Japan is preparing to meet a request by the United States to shoulder more costs for hosting American troops from fiscal 2022, with the two sides possibly reaching an agreement next month, government sources said Wednesday.
Japan has asked the United States to consider using the increase in Tokyo's contribution to fund expenses such as the maintenance of facilities used jointly by the Self-Defense Forces and the U.S. military, rather than covering utilities at U.S. bases as before.
The Japanese government believes that such financial contribution from Tokyo will help strengthen the long-standing security alliance and make it easier to win public support.
For the current fiscal year through March, Japan will shoulder 201.7 billion yen ($1.76 billion) in so-called host nation support, which includes utilities, wages for Japanese staff, and training relocation costs.
The increased contribution requested by the United States has not been disclosed. But the amount now under consideration will likely not be as much as what was being asked for by the administration of former U.S. President Donald Trump, according to a Japanese diplomatic source.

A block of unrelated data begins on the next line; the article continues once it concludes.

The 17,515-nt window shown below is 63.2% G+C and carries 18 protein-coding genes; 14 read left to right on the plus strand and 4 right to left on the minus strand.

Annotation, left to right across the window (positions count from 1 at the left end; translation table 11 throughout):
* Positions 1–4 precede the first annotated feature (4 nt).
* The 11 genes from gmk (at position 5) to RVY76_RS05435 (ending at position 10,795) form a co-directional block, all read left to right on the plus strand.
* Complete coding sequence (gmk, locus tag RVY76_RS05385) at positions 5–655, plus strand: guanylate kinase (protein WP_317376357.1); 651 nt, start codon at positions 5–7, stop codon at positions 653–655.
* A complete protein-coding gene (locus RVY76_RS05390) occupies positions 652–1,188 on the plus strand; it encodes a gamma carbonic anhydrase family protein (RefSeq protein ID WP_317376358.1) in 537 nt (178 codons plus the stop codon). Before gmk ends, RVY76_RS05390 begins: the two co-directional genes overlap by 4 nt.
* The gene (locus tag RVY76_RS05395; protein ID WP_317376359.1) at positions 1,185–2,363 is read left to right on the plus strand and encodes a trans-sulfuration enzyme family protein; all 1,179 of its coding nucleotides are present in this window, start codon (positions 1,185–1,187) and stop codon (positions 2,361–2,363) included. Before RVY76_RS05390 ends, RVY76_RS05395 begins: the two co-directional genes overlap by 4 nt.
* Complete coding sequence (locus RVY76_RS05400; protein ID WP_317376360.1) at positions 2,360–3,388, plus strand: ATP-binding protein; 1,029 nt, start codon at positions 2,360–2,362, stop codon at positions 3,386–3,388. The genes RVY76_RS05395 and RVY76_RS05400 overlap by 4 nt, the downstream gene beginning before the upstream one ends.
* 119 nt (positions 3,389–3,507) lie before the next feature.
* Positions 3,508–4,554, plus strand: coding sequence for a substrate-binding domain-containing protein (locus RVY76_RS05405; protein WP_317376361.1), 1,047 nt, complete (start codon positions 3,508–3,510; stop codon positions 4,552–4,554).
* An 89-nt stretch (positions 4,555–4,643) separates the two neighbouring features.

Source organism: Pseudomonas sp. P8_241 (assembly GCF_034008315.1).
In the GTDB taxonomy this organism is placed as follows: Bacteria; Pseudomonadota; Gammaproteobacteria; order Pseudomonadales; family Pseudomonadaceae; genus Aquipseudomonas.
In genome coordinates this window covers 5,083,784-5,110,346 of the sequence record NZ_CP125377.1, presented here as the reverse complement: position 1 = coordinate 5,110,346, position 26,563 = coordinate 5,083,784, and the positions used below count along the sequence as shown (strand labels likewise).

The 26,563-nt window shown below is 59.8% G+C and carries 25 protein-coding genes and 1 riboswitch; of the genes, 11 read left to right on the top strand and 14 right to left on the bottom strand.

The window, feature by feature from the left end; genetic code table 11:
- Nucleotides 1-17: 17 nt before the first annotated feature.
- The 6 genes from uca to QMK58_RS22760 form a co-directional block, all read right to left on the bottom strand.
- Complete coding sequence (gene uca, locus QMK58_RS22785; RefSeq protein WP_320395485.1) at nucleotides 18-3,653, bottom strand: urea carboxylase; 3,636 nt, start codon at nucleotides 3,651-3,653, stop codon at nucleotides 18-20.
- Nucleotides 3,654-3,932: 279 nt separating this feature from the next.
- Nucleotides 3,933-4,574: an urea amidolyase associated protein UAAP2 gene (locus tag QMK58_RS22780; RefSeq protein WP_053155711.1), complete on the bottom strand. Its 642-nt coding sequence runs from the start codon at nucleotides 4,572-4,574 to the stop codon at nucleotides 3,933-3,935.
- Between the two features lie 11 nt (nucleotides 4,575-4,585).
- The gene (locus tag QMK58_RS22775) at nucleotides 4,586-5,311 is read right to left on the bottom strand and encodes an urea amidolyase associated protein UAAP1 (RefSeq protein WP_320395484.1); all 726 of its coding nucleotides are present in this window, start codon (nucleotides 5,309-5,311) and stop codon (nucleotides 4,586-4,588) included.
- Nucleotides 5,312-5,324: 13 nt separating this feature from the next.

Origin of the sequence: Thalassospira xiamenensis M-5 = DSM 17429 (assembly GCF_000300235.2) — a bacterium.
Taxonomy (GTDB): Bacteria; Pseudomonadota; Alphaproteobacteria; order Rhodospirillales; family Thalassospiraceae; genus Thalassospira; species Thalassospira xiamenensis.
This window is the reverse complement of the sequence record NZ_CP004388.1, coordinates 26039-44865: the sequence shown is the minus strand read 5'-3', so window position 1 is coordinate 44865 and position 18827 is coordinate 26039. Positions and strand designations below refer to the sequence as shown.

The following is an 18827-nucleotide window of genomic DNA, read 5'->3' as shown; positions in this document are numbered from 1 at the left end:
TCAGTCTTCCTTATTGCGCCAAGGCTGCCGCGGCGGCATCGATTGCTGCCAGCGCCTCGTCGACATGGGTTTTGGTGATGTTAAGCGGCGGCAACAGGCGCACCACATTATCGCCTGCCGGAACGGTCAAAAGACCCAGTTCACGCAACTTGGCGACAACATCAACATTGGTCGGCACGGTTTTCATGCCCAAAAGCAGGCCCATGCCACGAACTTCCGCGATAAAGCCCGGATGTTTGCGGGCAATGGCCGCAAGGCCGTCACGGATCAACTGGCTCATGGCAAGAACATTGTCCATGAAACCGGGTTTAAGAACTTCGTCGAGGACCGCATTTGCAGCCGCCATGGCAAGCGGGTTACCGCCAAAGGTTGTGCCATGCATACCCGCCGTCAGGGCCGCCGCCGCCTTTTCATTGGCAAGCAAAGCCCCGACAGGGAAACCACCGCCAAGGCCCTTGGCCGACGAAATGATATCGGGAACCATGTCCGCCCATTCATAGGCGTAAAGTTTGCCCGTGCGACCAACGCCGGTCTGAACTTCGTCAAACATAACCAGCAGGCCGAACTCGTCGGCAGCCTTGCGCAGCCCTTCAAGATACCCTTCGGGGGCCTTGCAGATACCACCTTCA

"Prime Minister Fumio Kishida will make a final decision," the source said.
To stipulate that Japan's increased contribution be appropriated for joint training and other activities, the government will consider adding a clause in the agreement, which will remain in effect for five years through fiscal 2026, according to the sources.
In negotiations, the United States is believed to have cited the importance of its military presence in the region, in the face of China's military expansion and North Korea's nuclear and missile development, as reasons for Japan to increase its burden.
Japan has said it wants the United States to understand that Tokyo cannot massively increase its spending due to its strained finances.
The two allies had working-level talks in early August in Washington before officially beginning full-fledged negotiations. Japan is aiming to strike a deal on the issue before the Cabinet approves the budget for fiscal 2022 in late December.
An idea has been floated to have Japanese Foreign Minister Yoshimasa Hayashi sign the agreement during a meeting involving the two allies' defense and foreign ministers, according to the sources. The next round of the so-called two-plus-two talks was expected to be held within the year but could be delayed until early 2022.
Bilateral cost-sharing agreements are usually signed to cover a five-year term.
But for fiscal 2021, Japan and the United States settled for a one-year extension of a five-year pact that expired in March 2021, as their negotiations were affected by the transition of power in Washington from Trump to current President Joe Biden.